Asperger’s Syndrome is one of the most widely known about disabilities but one of the most commonly misunderstood.
Usually the person in the office who can be a little OCD or who doesn’t get the work ‘banter’ is branded as ‘on the scale’. Which is usually thoroughly unhelpful not only for the individual (especially if they do have some challenges) but because it furthers a wildly inaccurate stereotype.
Roughly 1 in 200 people have Asperger’s syndrome, which is roughly 350,000 people in the UK alone. So there’s a strong chance you know someone with Asperger’s Syndrome even if they don’t have a diagnosis.
Like autism, Asperger’s Syndrome is a developmental disability that affects how the individual perceives the world and how they interact with others.
It’s not a one size fits all condition and whilst individuals with Asperger’s use a ‘spectrum’ scale this is more to do with the types of challenges they face than a severity scale.
Where Asperger’s differs from autism is that individuals with the syndrome tend to be of average of above average intelligence and do not (usually) exhibit the same learning disabilities that individuals with autism can have.
They are less likely to have challenges with speech but may still struggle to understand or process language.
Individuals who live with this challenge describe the world as overwhelming and confusing. They struggle to relate to others, lacking the innate ability to build a rapport and are often misunderstood.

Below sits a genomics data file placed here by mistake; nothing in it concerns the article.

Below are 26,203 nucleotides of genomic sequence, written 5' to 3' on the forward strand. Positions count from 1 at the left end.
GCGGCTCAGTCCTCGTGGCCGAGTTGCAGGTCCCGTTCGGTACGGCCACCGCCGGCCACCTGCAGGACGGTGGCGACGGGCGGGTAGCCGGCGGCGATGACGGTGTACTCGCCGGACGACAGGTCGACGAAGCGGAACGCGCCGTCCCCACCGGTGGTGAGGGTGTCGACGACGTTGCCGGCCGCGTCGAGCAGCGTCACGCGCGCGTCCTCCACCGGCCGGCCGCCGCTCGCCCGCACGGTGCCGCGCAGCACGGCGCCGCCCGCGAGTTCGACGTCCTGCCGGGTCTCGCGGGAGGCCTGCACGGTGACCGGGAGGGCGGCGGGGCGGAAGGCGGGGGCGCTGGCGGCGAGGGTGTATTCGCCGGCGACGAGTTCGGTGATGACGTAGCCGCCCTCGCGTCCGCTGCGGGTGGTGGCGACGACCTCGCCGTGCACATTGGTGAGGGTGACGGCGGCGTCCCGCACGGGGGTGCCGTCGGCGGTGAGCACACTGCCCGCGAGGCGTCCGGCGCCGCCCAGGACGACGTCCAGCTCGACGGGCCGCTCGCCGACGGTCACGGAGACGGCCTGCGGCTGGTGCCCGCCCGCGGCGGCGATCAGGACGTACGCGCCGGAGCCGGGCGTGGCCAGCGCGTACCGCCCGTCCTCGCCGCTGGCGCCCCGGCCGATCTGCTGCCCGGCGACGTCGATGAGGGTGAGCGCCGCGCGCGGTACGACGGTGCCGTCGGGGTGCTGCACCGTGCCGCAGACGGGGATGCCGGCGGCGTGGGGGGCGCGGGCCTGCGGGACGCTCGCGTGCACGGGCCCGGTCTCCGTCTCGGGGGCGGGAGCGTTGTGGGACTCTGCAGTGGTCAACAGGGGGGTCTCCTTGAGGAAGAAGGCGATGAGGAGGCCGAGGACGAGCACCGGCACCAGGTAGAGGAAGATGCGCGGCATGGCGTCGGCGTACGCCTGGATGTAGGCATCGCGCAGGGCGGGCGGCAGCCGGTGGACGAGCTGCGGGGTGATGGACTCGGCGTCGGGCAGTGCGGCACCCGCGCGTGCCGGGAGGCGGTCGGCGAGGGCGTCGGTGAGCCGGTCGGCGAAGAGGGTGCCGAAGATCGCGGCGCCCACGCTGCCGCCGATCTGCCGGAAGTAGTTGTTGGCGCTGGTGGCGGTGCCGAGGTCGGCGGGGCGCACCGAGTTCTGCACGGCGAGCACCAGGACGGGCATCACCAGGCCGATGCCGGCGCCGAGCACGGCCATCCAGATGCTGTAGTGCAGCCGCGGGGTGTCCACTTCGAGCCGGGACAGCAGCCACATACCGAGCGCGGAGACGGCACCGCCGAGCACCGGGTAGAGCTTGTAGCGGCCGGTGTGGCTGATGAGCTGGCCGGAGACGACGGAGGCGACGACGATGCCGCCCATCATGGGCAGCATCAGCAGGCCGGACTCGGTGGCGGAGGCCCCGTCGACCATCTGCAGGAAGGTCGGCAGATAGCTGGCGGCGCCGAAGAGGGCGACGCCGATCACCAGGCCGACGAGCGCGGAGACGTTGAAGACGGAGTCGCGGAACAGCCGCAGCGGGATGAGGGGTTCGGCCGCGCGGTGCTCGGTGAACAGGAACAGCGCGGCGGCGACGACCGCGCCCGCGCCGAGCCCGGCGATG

They struggle to interpret verbal and non-verbal communication (expressions etc.). This usually comes with a very literal understanding of language so tone, vagaries, sarcasm, abstract concepts and metaphor are all difficult to concepts to grasp.
The Marvel movie franchise Guardians of the Galaxy has introduced us to a hero that has similar struggles who younger audiences are increasingly relating to: Drax the Destroyer.
Drax the Destroyer (image courtesy of Disney & Marvel Studios)
Intimidating name aside, Drax is from a species who are completely literal so, for them, everything is taken at face value and have a direct (to the point of terse) way of communicating.
Whilst Drax, during the course of his adventures with Star Lord, Gamorra, Rocket and Groot learns to pick up on when his friends are using sarcasm or metaphor in conversation, for individuals with Asperger’s Syndrome it’s not quite so easy without support.
Considering how nuisance communication can be, living Asperger’s Syndrome can be an extremely lonely and distressing experience.
The 7% rule theorised by Professor Mehrabian postulates that only 7% of all communication is verbal. 38% is made up of vocal elements (tone etc.) and 55% is made up by gestures, posture and facial expressions.
Because we know that individuals with Asperger’s Syndrome struggle with these areas of communication, those feelings of loneliness and frustration are suddenly a lot less surprising. Imagine only ever understanding 7% of what’s being communicated to you.
Even if the number was much higher - 25% for example - that’s still a lot of missed information that helps us form relationships. Not understanding, or even noticing, why someone is smiling is a huge barrier to building those meaningful relationships.
It’s a little bit like living in a different country to your own, with only a basic understanding of that country’s language and culture but you’re incapable of learning anything more.
You would be in a permanent state of confusion and frustration, constantly being misunderstood or misunderstanding.
It’s easy to understand why individuals with Asperger’s Syndrome sometimes experience anxiety or become agitated in social situations.
So next time you think someone is ‘on the spectrum’ stop and ask yourself if what you’re saying is not only accurate but helpful.
Because if they do live with the challenges of Asperger’s Syndrome then chances are they could do with your support.